Inspiring Innisfil in 2012 : I minus 8

The media are filled with year-end reviews and it’s probably not a bad idea to look at how far we’ve come, at the beginning of this New Year, in the process of implementing the Inspiring Innisfil 2020 strategic plan. The consultant’s Final Report was released in March last year but didn’t receive Council approval until June. It’s hard to believe that it’s only been 6 months in implementation. (Staff were also given 45 days to draft an action plan).

The Report identified “key priorities” that “should be undertaken immediately”:

  • Complete a review of the Town‘s Official Plan
  • Identify an urban core
  • Complete a strategic infrastructure servicing plan.
  • Develop a long-range financial plan
  • Form a Community and Economic Development unit
  • Establish the Innisfil Arts Council
  • Establish the Innisfil Tourism Network
  • Expand Innisfil‘s offering of festivals and events (including amateur sporting events)
  • Develop Lake Simcoe-based recreation and other outdoor activities
  • Collaborate with Big Bay Point Resort
  • Grow Simcoe‘s Green Economy
  • Develop tourism infrastructure

(more descriptive details of these priorities are available by clicking on the Inspiring Innisfil 2020 website)

I would give the Town top marks for progress so far. Work will continue this year to further develop an urban core in Alcona, work on the strategic infrastructure servicing plan began in 2010, the budgeting process was accelerated to facilitate potential savings, several highly visible staff changes have been combined with a new economic development department, community driven organizations such as the Arts Council and Tourism network are in formation, Innisfil Beach Park is being improved with federal funding and new community events are being planned.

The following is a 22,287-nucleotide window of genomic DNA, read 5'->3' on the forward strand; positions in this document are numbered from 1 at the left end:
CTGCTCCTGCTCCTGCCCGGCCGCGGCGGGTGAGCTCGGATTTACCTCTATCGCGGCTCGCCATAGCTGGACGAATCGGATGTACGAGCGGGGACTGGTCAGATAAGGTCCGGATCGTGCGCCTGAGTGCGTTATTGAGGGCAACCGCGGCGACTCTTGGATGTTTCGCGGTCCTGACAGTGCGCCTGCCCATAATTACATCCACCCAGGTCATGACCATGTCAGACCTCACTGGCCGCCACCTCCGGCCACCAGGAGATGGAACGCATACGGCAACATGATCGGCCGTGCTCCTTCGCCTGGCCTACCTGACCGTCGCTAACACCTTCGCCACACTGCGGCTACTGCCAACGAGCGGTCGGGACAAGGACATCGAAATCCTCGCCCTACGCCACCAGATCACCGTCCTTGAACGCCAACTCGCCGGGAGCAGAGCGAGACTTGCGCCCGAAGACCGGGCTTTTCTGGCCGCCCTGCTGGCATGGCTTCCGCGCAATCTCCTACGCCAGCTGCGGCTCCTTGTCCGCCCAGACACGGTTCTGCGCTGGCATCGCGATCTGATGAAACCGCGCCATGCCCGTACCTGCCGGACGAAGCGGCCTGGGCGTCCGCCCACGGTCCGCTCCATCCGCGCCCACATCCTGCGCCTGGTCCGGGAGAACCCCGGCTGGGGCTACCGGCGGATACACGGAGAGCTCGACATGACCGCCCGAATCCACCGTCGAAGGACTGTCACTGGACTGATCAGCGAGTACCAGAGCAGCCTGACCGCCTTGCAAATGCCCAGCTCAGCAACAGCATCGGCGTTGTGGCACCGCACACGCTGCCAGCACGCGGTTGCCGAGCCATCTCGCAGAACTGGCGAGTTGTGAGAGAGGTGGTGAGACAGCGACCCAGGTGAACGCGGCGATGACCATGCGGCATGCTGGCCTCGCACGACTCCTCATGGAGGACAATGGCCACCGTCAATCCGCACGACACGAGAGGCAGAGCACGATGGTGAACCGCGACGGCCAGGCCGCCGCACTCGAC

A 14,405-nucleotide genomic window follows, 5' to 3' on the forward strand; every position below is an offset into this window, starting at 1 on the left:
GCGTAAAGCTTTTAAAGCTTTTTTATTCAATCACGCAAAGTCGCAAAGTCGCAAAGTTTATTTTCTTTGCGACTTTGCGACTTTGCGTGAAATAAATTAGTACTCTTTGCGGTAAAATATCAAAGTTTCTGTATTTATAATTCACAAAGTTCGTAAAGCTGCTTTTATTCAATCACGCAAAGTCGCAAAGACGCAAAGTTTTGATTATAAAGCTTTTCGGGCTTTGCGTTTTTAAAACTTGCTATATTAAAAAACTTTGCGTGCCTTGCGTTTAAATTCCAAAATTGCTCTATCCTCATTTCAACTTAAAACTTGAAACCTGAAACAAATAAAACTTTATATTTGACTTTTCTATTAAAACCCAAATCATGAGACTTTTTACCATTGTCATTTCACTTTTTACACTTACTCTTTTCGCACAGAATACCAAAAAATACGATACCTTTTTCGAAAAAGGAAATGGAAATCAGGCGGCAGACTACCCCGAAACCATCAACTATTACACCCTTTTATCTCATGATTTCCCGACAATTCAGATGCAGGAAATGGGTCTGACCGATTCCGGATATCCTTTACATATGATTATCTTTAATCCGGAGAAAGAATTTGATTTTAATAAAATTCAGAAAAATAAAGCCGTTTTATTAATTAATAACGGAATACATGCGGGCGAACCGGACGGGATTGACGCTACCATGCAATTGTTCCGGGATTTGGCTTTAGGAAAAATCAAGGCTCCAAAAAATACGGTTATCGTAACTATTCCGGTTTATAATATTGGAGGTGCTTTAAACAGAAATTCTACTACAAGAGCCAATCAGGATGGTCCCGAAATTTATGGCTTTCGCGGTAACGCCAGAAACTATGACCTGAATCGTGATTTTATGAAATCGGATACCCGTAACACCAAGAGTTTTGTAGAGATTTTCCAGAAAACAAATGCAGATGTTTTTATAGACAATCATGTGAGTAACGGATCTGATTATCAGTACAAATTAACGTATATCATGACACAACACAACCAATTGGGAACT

There have been a couple of stumbles in the road. The Town’s (and County’s) Official Plan is still in limbo because of inconsistencies with Ontario’s Places to Grow policy. An initial proposal to redefine the Town’s identity more closely with Lake Simcoe met with a wall of opposition that abruptly ruled out any variance of name from Innisfil, such as Innisfil Beach or Innisfil Shores. A ‘branding’ exercise to update the  town logo may turn out to be just as controversial and divisive.

In my view, the biggest early accomplishment has been the degree of public engagement and participation in Town initiatives. The organizations that are engaged in development of local business, arts, tourism, trails, and festivals and events are the engines that will collectively accelerate the formation of a truly thriving community in the years ahead.

Innisfil’s accomplishments so far stand out when compared to Places to Grow. The province’s award winning plan to at least contain, if not control, urban sprawl has been decades in planning, with inconsistent implementation, uneven results, and entrenched political and corporate opposition. Provincial bureaucrats don’t seem to understand that time is of the essence. Developers are buying up land, making zoning applications and designing subdivisions while provincial reviews grind along at their leisure. The consequences of decisions made five years ago are just starting to emerge into the landscape in brick and stone, and will be with us for a long time.

Now it’s your turn. How would you rate Innisfil’s progress in implementing Inspiring Innisfil 2020?